David Freeze: Gotta Run
Published 12:00 am Sunday, May 12, 2019
Kenneth Todd completes the OBX 200
Yes, Kenneth Todd likes to run long distances, this time the entire length of the Outer Banks plus some. His course covered 200 miles from Corolla to Emerald Isle along Hwy 12 until it ends, then Highway 70 into Beaufort and onto Highway 58 to Emerald Isle. Attractions along the course included four lighthouses (Hatteras, Bodie, Currituck and Ocracoke), Jockeys Ridge, Wright Brothers Museum, Graveyard of the Atlantic Museum and wild horses on the islands. Todd completed the race on April 27-29.
Todd said, “I ran two 100 mile races before, but never a 200 miler, so that was the challenge. Could I run 60 plus miles for consecutive days? This was a great way to see the sights after last visiting the Outer Banks as a child.”
Jennifer Todd, Kenneth’s wife, and her sister, Amber Lail, took care of Todd’s needs along the way. He credits them with his ability to finish.
Plenty of special experiences included one runner, not part of the race, who jumped in to run with Todd for a few miles to start. That runner had finished two 50 milers and understood the experience. With the first 22 miles on the beach, Todd saw the wild horses on the beach near Corolla and especially loved the lighthouses, Currituck during the day, Bodie at night with the light rotating, Hatteras during the day and Ocracoke first thing in the morning.
A rough headwind hit Todd for the entire second day. Approaching Buxton, the dunes on both sides of the road were blowing so much sand that he wore a buff, a sock sleeve facecovering, and sunglasses to ensure not eating too much sand.
A unique challenge was the required ferry rides, one between Hatteras and Ocracoke and another between Ocracoke and Cedar Island. Hatteras to Ocracoke runs from 6 a.m. until midnight about every hour, not a problem to plan around. Ocracoke to Cedar runs only three times a day, 7:30 a.m., 12:30 p.m. and 4:30 p.m. Each runner had to develop a logistics strategy to hit that ferry efficiently.
Because of the windy but otherwise nice beach weather, many kite surfers could be seen from the road. Todd said, “Near Buxton, there must have been 50 in one small inlet, just neat to see.”
All the runners and the race director had dinner together on Friday night before the Saturday start.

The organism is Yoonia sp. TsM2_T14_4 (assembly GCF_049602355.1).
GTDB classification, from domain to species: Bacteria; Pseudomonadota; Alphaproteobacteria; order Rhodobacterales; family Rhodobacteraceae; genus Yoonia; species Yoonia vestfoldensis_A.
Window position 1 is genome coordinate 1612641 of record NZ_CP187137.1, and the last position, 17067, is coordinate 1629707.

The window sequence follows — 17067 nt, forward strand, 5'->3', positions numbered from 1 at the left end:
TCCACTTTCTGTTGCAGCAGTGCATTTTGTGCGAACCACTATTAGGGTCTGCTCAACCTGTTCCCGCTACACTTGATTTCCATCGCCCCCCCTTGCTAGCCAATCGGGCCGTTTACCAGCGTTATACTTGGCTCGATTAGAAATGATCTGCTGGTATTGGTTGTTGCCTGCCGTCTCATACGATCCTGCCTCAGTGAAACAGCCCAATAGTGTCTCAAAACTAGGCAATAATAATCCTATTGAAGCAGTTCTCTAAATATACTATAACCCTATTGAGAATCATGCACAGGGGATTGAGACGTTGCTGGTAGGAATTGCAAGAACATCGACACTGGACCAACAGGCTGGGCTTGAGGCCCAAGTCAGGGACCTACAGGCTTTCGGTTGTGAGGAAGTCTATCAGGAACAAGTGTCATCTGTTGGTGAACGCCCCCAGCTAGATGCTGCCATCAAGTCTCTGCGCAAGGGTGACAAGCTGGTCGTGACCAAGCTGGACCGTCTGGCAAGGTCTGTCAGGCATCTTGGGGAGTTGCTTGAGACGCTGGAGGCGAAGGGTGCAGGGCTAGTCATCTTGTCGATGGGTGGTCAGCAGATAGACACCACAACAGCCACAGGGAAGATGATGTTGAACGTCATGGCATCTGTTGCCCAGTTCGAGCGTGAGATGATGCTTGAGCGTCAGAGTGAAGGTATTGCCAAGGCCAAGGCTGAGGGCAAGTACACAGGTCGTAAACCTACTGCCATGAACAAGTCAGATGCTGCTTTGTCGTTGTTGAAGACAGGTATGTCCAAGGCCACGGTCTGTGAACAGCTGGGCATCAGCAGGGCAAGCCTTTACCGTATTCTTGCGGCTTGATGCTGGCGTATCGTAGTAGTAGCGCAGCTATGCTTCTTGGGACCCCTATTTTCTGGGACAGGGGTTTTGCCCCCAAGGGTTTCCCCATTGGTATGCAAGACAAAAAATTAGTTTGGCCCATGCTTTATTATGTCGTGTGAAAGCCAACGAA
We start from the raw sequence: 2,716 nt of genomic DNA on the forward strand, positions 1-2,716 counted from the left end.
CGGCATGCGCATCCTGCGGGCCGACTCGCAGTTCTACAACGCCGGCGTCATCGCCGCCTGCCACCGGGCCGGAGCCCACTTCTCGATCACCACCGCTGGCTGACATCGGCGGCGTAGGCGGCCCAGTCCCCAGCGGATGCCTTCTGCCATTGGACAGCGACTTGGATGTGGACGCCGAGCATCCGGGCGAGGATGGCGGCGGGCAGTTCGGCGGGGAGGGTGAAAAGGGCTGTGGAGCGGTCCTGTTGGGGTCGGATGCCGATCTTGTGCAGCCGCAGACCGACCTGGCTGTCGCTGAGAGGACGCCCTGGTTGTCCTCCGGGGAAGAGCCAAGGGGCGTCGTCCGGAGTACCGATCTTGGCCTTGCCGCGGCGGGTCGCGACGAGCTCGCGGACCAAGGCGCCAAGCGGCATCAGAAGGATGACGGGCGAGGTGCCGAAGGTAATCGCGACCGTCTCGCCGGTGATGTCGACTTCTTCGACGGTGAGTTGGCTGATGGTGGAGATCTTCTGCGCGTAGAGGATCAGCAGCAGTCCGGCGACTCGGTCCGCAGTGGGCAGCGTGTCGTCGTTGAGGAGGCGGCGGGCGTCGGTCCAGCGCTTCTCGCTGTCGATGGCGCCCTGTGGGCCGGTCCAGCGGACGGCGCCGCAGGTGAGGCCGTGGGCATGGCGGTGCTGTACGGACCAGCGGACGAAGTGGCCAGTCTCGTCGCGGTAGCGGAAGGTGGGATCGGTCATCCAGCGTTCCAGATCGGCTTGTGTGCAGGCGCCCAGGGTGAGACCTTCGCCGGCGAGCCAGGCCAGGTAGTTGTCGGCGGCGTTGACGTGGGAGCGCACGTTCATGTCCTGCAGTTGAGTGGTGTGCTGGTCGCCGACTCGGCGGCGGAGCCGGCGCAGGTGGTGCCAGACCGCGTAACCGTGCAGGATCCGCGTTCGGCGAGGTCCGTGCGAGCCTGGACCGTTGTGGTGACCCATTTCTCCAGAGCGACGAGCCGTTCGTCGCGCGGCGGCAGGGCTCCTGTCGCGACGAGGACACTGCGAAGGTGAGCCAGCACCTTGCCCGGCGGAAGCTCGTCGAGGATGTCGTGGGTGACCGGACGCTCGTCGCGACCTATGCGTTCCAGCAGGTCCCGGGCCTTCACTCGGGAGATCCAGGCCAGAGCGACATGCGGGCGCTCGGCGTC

Todd said, “This was the perfect opportunity to connect with all of them and share experiences. Everyone had great vibes throughout the journey.” Ten runners started and only four finished. Todd won the race.
He continued, “Jennifer and Amber were fantastic. At times, I asked them to go up the road just one mile, simply because I was not feeling good and wanted to make sure of access to hydration and calories. Jennifer, an RN, jumped into action to minimize the pain from a bad blister on the bottom of my foot that started on day 2. The heat was a factor and several times I asked them to turn up the AC in the car because I just wanted to sit in it!”
Day 1 included the first 60 plus miles from Corolla to Nags Head and plans to get some rest. Todd laid down, but really didn’t sleep for four hours and was back up at 1 a.m. to start day 2.
Day 2 was a long day that didn’t end until an Ocracoke hotel at 10:15 p.m., finally getting sleep from 11 p.m. until 5:30 a.m. On Day 3, Todd pushed on to the finish.
Todd said, “I was really tired afterwards, totally expected. The large blister will go away soon. And a bad shin splint has made my lower leg and ankle swollen, but that too will pass.”
Total time for Todd’s race was 66 hours, 44 minutes and 18 seconds. That included sleep, ferries, meals and everything else, an average of 20 minute miles. He said, “It was so good to see the finish at Emerald Isle and get that buckle. Many miles, rough patches, special times and then to see the light at the end of the tunnel was so rewarding.”
Upcoming goals include a marathon in every state and Todd, now 42, has just ten more states to go. He has scheduled a 100 mile race in September and will run with Jennifer for her first half marathon in December.
Todd concluded, “I am over the moon that I accomplished 200 miles. I think that they say only 1/10th of one percent of the population will finish a marathon (26.2 miles). How many have finished 200 miles….very few!”